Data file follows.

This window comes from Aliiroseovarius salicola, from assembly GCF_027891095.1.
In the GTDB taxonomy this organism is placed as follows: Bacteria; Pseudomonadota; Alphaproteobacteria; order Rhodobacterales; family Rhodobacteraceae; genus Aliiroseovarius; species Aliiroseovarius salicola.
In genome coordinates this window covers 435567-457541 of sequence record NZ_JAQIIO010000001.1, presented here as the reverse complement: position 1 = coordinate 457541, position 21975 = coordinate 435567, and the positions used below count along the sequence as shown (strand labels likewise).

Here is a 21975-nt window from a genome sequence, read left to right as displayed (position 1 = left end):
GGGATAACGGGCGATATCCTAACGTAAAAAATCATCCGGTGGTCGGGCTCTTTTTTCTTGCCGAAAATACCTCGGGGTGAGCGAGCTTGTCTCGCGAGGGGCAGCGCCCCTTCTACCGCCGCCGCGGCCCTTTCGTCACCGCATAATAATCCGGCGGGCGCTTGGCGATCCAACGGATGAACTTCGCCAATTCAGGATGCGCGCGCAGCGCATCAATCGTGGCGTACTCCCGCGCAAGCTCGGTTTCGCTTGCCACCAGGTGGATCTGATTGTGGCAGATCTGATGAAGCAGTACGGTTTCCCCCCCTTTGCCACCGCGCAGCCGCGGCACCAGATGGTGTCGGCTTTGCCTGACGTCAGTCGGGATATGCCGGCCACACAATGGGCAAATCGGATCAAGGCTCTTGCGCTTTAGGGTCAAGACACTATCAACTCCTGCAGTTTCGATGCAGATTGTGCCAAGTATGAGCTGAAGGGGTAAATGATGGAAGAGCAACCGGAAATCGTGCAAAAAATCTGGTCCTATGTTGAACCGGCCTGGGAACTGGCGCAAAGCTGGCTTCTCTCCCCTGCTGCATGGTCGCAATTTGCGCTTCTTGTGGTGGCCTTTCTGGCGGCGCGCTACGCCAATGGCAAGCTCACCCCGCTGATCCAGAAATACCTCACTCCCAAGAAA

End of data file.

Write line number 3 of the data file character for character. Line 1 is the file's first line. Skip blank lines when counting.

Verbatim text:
In genome coordinates this window covers 435567-457541 of sequence record NZ_JAQIIO010000001.1, presented here as the reverse complement: position 1 = coordinate 457541, position 21975 = coordinate 435567, and the positions used below count along the sequence as shown (strand labels likewise).